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Wednesday, April 30, 2008 03:10 pm

What’s a Creole?

New Orleans scholar to expose UIS to unusual music, culture

Dr. Sybil Kein
Untitled Document Dr. Sybil Kein was devastated after Hurricane Katrina swept through New Orleans. The storm destroyed not only her home, her car, and her 5,000-plus books but also her entire collection of Louisiana French Creole research — one of the largest in the world. Kein began traveling in the 1970s from the University of Michigan, where she worked as an English professor, to her native New Orleans to interview people who knew and played music with jazz legend Louis Armstrong. After nearly 20 years of work, she compiled their stories into a jazz musical, Didn’t He Ramble: Lil’ Louie in New Orleans. It’s the only known account of Armstrong’s early life, Kein says, from the time the musician carried coal to Storyville — New Orleans’ prostitution district — until he left the city in 1922. “It contains the elements of Louis Armstrong’s early life in New Orleans — no one else has done that,” Kein says. “It took years and years of research and having the luck of interviewing people who knew New Orleans.”
Kein thought that the creation had been lost in the flood, but then her good friend Todd Cranson, the band and orchestra director at the University of Illinois at Springfield, realized that he still had a copy from years earlier, when the duo performed a suite from the musical with other New Orleans musicians. In a special tribute to the world-renowned Creole scholar and composer, the UIS Chamber Orchestra and Chorus will perform “Suite from Didn’t He Ramble!” as the conclusion to the group’s annual Spring Showcase Concert, 7:30 p.m. Friday, May 2, in the UIS Public Affairs Center’s Studio Theatre. Kein’s complete jazz musical has yet to be performed, but Cranson says he hopes that this performance will spark the interest of Springfield’s art community. “Louis Armstrong went to Chicago when he left New Orleans, so it’s likely that he came through here,” Cranson says. “Springfield doesn’t seem like that unusual of a place to premiere it, so I think we should go for it.”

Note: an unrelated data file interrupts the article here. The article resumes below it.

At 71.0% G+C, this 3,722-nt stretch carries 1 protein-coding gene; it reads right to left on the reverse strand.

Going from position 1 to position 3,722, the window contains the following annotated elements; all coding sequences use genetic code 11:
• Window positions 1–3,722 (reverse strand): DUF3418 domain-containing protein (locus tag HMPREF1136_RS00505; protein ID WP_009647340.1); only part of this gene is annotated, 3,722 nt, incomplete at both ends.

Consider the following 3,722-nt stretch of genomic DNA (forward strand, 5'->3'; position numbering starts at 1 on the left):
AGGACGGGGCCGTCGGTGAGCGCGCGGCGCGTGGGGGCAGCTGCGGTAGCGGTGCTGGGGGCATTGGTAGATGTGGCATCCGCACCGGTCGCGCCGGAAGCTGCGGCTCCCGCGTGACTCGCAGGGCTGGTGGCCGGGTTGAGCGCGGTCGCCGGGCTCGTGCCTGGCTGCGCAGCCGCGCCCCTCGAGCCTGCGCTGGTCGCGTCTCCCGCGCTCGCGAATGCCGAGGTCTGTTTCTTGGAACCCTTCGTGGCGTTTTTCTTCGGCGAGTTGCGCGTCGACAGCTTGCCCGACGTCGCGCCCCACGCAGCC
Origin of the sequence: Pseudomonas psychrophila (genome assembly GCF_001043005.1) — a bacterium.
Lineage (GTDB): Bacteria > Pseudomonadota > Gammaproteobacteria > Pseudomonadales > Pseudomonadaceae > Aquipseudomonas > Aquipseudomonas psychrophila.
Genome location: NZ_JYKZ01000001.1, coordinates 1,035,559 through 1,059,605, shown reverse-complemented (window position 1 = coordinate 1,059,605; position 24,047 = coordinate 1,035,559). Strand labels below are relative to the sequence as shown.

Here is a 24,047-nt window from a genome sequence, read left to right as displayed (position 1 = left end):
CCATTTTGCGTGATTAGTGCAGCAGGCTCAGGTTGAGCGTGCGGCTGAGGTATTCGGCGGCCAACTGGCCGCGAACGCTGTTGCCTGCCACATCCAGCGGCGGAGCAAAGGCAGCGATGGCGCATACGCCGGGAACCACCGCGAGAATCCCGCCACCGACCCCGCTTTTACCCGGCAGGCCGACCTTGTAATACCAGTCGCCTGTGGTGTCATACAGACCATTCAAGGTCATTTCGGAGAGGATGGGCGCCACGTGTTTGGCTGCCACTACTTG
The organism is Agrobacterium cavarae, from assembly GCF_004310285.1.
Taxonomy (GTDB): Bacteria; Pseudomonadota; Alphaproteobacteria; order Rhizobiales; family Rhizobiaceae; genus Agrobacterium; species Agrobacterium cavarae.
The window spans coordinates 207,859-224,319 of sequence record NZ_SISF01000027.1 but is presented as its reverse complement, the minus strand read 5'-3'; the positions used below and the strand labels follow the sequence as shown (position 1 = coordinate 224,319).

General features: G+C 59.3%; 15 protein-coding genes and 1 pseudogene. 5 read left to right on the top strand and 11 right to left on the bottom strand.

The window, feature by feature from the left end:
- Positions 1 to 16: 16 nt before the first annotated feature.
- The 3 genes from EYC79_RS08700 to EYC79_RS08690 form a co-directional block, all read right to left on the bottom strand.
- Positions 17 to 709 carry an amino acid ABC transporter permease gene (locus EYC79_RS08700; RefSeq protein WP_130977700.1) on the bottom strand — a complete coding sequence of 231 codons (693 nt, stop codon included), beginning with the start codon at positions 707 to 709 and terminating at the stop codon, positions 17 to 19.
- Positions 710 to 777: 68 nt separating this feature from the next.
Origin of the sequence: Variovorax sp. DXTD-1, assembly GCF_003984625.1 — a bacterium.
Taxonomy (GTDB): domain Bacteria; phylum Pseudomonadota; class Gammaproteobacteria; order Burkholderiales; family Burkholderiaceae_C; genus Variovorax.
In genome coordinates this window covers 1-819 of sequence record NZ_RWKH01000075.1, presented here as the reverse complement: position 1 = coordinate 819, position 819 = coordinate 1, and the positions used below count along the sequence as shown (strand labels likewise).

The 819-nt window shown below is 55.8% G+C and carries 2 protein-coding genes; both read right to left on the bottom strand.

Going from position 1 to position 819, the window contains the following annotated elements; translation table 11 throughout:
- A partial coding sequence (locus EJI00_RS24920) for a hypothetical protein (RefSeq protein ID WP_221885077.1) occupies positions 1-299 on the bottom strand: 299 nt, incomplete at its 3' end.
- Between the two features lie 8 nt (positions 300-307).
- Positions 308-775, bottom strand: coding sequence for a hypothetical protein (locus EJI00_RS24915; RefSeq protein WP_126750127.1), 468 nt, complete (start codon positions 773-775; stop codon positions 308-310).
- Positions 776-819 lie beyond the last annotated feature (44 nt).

Kein will present a brown-bag lecture, “Gumbo People: Celebrating and Teaching the Creole Culture of New Orleans,” noon-1 p.m. Friday in the UIS Visual Arts Gallery, located in room 201 of the Health Sciences Building. She’ll share folklore and personal stories collected for the musical, including some from Julia Boudreaux, Kein’s great-aunt, a lacemaker who provided women’s undergarments for the infamous brothel owner Miss LuLu White. Because many aren’t aware that Louisiana French Creole even exists, Kein says, she’ll speak about the language and culture, how they originated, and how the Creole culture compares to the Caribbean French culture. Kein will also play selected songs and read poems, including one she penned after seeing the devastation of her home in New Orleans. “I haven’t read it to any audience,” Kein says. “I haven’t been able to, but I think I can now so students can get an idea of how it feels when you lose everything.”
Kein says she hopes that students and other members of the community will walk away from her lecture and the performance with a greater appreciation of Creole music and of Armstrong’s contribution to jazz. Kein’s visit is being sponsored by UIS Music, the sociology/anthropology and African-American-studies departments, and the UIS Speakers’ Awards Committee. 

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